Pictured (left to right): Shannon Gravitte, AdventHealth; Isabella Ido, Office of Rep. Jim McGovern (D-MA), Michael Griffin, AdventHealth; Wonha Kim, Loma Linda Health Policy Institute; Julia Drefke, Advent Health; and, Jimmy Phillips, Kettering Health. Additional participants (not pictured): Shandra Secor, Loma Linda Health and David McNitt, AHPA/AdventHealth.

On June 4th and 5th, AHPA’s Management Committee and AHPA system’s communications leadership met jointly in Washington DC to discuss community benefit and public policy issues. The AHPA Management Committee spent the 5th on Capitol Hill meeting with key Congressional offices that champion lowering health care costs, improving wellness and nutrition, the future of AI regulation in health care, reforming prior authorization and addressing clinical workforce shortages.

The advocacy meetings kicked off in the office of Hunger Caucus Chairman Rep. Jim McGovern (D-MA) who is the top Democrat on the powerful House Rules Committee. Rep. McGovern’s true passion is addressing hunger and food insecurity needs. He is the founder of the bipartisan House Hunger Caucus, and is pioneering policies that would create nutrition benefits in Medicare and Medicaid. AHPA is supporting his Medically Tailored Home-Delivered Meals Demonstration Pilot Act (H.R. 6780) which would “would test various Medicare payment and delivery models to improve health outcomes for some of the nation’s most vulnerable seniors”. This is an important bill to generate the data and policy arguments necessary to pursue a dramatic and permanent expansion of nutrition benefits.

AHPA also met with Sen. Debbie Stabenow’s (D-MI) Agriculture Committee Staff to support the 5-year reauthorization of the Department of Agriculture nutrition programs in the FARM bill, which are stuck in a contentious Congressional negotiation. The Committee remarked that AHPA was one of the only health care stakeholders to engage on the FARM bill, and the support coming from a non-traditional is welcome and impactful.

AHPA met with bipartisan champions of eliminating wasteful electronic transfer fees applied to Medicare claims that have been increasing the cost of health care since 2017. Reps. Greg Murphy (R-NC) and Derek Kilmer (D-WA) introduced the No Fees for EFT’s Act which would ban health plans and their third party payment processors from applying any fees beyond the traditional bank transfer fees to electronically processed claims. Additional fees were banned by CMS until 2017 when the prohibition was rescinded. Since then, the prevalence and amount of these fees have been skyrocketing, as captured in a national survey by the Medical Group Management Association (MGMA). Eliminating these fees would return 1% to over 3% of our impacted claims to supporting clinical care in our communities. AHPA is one of the largest stakeholder groups prioritizing this legislation for the year-end Congressional session. This is an example of the kinds of impactful policies, which may not make national headlines, where AHPA is playing a critical role as a stakeholder leader.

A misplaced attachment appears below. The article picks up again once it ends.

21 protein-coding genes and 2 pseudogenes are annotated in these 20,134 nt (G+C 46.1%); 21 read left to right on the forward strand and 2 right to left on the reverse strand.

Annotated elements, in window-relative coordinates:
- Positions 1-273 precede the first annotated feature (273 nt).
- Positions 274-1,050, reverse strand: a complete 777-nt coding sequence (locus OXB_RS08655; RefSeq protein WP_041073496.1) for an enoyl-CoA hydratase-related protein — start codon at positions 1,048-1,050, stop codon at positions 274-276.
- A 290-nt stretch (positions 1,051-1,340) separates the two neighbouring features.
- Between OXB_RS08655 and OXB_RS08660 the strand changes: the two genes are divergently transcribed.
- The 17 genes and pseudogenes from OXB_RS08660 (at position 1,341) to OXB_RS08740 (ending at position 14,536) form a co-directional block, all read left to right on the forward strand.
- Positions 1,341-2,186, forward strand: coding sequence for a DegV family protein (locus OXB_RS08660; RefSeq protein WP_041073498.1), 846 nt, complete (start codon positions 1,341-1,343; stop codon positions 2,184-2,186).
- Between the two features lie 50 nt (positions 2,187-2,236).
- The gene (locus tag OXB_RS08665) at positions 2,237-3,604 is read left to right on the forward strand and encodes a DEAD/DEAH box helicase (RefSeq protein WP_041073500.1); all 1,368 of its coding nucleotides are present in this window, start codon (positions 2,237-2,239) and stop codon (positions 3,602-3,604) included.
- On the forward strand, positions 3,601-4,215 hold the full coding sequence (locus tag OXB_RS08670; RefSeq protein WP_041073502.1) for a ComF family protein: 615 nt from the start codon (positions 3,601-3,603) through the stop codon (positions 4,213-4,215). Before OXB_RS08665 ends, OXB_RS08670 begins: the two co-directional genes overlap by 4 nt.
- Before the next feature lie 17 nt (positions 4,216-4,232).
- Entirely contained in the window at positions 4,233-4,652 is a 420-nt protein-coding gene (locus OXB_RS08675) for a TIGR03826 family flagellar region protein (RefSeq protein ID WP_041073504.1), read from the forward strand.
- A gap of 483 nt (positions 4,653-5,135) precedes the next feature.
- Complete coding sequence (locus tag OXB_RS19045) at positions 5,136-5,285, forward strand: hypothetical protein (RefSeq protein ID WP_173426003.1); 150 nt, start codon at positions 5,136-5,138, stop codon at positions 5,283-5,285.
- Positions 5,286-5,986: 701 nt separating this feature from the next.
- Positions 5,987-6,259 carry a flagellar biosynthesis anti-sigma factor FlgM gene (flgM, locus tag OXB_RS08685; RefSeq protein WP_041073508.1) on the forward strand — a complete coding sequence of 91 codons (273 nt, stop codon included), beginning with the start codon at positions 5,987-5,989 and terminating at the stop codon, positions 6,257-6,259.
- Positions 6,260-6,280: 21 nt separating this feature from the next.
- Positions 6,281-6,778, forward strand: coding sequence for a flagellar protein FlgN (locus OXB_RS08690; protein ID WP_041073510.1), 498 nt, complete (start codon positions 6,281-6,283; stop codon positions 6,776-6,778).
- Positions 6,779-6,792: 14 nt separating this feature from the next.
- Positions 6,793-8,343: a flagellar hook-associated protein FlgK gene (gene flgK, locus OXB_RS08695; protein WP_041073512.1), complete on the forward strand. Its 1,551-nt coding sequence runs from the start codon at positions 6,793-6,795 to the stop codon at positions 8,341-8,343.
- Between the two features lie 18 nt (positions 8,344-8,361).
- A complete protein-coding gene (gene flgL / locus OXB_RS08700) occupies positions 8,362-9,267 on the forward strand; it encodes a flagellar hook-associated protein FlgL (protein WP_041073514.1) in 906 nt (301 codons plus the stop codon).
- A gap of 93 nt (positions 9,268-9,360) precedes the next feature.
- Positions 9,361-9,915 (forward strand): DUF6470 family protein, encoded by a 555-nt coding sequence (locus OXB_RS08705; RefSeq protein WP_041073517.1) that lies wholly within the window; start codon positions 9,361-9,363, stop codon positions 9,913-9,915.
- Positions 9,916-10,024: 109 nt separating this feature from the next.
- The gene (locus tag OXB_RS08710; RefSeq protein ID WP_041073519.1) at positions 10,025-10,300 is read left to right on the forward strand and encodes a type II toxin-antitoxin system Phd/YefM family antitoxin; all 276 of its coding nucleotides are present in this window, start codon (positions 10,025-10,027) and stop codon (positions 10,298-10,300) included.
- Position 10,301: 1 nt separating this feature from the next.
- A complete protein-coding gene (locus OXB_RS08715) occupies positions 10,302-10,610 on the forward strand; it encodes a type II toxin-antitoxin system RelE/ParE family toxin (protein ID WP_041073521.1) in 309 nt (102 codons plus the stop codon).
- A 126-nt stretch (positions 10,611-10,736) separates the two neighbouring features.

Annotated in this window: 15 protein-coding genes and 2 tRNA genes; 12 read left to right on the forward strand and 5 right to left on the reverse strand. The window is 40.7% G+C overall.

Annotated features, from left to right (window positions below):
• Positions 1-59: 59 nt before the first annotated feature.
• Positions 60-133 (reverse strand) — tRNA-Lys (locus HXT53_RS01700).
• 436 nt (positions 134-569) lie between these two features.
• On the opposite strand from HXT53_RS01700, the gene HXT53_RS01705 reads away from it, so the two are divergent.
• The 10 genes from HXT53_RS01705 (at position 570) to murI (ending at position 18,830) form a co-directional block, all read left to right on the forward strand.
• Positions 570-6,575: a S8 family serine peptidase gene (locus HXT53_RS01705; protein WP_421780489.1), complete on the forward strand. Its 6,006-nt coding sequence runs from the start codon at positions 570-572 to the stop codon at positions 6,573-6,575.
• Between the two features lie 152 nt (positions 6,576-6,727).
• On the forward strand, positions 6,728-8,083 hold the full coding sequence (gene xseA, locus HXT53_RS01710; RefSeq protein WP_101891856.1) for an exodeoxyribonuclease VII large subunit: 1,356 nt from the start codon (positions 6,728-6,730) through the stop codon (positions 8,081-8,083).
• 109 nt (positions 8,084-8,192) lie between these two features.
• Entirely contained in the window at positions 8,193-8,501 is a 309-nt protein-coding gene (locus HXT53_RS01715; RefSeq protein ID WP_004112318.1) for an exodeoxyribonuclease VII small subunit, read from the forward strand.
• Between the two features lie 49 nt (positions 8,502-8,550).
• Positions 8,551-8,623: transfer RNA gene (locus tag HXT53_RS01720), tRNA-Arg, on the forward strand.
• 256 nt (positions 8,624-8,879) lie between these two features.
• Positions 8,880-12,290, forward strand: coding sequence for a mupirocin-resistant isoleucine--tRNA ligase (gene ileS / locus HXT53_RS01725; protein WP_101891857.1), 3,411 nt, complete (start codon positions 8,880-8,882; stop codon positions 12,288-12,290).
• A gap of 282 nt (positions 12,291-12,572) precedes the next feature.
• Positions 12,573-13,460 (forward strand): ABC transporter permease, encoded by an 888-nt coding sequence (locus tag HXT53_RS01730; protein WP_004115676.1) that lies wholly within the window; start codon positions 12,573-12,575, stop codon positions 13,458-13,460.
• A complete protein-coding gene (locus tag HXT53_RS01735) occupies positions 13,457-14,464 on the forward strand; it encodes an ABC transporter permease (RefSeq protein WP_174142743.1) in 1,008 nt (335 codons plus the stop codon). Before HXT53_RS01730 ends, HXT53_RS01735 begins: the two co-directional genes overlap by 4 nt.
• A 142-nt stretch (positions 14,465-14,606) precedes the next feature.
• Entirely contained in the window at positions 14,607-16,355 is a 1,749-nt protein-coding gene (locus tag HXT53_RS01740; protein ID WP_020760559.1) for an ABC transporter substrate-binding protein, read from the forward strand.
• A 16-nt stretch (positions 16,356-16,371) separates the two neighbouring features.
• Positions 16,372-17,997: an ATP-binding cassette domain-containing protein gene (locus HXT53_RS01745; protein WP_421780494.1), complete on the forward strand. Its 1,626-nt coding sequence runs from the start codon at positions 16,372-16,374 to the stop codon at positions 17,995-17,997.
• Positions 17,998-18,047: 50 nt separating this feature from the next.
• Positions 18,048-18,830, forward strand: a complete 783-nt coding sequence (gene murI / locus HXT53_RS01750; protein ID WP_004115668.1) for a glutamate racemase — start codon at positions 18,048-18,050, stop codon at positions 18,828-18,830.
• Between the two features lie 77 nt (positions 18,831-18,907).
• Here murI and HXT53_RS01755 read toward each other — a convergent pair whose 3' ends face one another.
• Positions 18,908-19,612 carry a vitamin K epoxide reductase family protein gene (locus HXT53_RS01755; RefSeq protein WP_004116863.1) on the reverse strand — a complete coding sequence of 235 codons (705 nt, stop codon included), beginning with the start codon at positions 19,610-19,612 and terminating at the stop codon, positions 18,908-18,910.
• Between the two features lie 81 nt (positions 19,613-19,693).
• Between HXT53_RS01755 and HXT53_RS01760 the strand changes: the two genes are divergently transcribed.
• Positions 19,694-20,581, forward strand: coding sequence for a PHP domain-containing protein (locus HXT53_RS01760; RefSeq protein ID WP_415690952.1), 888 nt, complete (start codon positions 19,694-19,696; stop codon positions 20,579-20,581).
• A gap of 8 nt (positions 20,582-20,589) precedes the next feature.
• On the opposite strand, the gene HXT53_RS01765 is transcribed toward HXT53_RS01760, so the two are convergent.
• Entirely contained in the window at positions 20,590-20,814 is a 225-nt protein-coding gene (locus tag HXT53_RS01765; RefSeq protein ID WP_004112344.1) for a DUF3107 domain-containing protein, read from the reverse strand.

As we look to longer-term AHPA priorities, AHPA met with the offices of:

  • Loma Linda Representative & AI Task Force Chairman Jay Obernolte (R-CA). AHPA and the Adventist Bioethics Consortium are developing a position paper on AI regulation. During the AHPA meeting, attorneys Lynn Shapiro Snyder and Rachel Good presented on the applications of AI in health care and the future of AI regulation (Slides).
  • AdventHealth Senator Richard Durbin’s (D-IL) Judiciary Committee Staff on lifting the visa caps on health care workers through his Healthcare Workforce Resilience Act.
  • Kettering Senator Sherrod Brown (D-OH) to thank him for stopping CMS from clawing back tens-of-millions of dollars from our hospital-affiliated universities by passing the AHPA supported TRAIN Act.

Sen. Sheldon Whitehouse (D-RI) on his bipartisan proposal to reform primary care reimbursement through a hybrid value-based care/fee for service model and draft legislation to curb the implementation of additional unnecessary prior authorization models.